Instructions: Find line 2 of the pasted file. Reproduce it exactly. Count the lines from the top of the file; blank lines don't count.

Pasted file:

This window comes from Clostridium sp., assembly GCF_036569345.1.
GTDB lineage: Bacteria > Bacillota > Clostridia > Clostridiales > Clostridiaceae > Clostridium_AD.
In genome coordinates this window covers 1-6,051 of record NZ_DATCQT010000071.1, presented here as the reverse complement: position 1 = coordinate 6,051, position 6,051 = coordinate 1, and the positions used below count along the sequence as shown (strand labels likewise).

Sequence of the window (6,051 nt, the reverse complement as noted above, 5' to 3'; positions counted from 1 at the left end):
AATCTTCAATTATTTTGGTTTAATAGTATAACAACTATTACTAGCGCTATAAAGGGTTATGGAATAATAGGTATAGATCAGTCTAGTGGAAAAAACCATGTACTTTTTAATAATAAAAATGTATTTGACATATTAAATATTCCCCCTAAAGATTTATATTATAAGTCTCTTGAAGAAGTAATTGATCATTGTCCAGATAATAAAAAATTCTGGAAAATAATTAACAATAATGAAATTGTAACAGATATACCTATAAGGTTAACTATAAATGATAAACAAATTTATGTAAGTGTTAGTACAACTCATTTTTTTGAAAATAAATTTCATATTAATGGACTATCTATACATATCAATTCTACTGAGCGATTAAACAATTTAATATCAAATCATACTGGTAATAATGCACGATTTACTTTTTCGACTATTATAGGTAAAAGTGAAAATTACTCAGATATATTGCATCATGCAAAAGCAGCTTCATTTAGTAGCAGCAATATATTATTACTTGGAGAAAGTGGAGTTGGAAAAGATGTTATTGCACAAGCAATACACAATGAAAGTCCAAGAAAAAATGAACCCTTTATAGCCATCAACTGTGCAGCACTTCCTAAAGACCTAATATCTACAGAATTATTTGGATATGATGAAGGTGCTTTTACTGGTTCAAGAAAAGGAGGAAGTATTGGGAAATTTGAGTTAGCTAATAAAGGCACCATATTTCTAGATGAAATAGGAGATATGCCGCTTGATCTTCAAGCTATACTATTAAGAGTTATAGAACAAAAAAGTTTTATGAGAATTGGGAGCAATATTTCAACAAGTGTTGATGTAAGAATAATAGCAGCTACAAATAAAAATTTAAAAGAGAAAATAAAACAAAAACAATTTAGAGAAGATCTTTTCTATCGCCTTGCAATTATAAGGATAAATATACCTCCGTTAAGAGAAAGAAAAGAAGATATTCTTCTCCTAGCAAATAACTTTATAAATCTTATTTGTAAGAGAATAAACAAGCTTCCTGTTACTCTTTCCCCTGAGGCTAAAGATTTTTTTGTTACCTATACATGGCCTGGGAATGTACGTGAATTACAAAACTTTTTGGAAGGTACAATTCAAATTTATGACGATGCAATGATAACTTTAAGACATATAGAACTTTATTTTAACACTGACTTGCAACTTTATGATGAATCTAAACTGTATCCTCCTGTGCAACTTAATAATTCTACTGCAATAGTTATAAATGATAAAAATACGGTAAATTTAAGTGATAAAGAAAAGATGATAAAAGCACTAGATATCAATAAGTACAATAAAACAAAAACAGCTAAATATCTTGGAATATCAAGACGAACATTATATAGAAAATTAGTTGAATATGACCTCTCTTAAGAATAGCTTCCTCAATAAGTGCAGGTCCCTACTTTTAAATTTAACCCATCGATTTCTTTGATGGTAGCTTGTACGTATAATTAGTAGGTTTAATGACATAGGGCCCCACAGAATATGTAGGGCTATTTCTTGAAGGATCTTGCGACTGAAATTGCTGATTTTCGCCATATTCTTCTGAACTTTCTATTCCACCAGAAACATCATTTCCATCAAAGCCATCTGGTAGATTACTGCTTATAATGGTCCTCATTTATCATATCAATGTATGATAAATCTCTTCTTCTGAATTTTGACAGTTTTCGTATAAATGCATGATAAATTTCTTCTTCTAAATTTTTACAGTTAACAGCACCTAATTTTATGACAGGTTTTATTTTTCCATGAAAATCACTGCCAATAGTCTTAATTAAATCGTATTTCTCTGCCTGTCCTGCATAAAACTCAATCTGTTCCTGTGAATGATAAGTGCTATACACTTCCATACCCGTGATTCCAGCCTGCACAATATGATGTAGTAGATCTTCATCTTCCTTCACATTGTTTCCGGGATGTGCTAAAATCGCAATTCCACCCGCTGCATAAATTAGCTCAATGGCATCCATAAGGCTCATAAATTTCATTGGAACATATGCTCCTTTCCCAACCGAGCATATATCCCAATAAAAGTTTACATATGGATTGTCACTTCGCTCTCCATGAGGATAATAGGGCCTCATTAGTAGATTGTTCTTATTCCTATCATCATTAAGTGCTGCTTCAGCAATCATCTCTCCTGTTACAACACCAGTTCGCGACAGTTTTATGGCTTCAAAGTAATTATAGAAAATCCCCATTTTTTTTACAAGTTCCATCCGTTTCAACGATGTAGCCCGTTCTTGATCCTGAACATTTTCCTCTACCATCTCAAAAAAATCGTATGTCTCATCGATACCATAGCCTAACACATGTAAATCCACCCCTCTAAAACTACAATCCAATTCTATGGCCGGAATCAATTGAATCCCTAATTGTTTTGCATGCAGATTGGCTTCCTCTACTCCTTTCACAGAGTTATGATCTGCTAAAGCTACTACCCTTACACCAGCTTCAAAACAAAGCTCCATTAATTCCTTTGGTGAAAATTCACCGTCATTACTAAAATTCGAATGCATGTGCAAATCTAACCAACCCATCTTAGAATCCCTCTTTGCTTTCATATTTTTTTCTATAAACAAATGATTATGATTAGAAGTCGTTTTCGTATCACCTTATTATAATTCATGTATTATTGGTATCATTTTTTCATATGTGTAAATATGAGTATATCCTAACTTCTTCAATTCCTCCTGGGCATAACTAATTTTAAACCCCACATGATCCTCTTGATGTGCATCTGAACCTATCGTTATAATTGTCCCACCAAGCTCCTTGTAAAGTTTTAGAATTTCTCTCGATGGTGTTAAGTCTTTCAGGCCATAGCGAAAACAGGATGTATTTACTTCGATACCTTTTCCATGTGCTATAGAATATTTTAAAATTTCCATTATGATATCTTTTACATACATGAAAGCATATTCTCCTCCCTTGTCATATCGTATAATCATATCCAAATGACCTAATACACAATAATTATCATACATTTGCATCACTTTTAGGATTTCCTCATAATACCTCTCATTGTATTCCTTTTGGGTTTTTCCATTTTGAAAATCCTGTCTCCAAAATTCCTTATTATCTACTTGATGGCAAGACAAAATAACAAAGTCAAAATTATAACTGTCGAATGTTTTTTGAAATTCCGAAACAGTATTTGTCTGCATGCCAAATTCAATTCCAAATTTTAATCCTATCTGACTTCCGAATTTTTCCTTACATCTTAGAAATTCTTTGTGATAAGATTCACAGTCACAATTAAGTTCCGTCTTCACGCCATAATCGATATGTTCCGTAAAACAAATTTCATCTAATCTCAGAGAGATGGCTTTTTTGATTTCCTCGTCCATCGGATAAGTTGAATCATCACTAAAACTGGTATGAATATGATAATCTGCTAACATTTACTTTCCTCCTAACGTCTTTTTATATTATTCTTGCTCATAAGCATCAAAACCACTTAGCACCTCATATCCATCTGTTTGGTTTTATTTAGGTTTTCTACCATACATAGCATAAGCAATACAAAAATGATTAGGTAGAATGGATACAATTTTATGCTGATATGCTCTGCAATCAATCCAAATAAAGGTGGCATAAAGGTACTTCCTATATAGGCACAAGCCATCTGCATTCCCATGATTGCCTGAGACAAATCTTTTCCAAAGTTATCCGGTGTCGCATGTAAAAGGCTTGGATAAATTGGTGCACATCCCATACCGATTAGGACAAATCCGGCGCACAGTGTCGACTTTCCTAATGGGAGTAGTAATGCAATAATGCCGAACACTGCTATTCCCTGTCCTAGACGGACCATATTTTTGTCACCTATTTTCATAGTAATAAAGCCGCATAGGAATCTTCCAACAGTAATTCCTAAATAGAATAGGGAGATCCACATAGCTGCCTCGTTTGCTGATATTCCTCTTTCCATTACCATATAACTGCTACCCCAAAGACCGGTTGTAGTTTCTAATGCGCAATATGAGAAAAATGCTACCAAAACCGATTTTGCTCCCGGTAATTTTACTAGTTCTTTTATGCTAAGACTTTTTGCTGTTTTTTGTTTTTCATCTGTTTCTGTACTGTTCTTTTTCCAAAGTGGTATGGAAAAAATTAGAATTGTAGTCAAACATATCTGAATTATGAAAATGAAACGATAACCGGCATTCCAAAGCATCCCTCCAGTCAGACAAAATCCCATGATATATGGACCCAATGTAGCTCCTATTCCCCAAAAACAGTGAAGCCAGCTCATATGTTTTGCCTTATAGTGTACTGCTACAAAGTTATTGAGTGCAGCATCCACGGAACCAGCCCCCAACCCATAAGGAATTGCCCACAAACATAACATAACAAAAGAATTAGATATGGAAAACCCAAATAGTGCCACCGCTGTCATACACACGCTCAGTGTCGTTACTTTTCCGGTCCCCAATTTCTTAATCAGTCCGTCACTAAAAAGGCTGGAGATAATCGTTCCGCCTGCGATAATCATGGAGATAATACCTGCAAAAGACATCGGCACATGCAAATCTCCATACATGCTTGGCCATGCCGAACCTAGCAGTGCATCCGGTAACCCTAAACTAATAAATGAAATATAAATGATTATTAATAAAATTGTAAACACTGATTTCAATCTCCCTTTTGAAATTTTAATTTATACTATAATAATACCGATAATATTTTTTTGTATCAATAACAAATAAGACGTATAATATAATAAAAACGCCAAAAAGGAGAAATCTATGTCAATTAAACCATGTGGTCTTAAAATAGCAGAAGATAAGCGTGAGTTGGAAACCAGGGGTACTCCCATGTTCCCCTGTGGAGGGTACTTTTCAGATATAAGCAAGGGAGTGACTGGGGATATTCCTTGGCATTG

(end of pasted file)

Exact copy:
GTDB lineage: Bacteria > Bacillota > Clostridia > Clostridiales > Clostridiaceae > Clostridium_AD.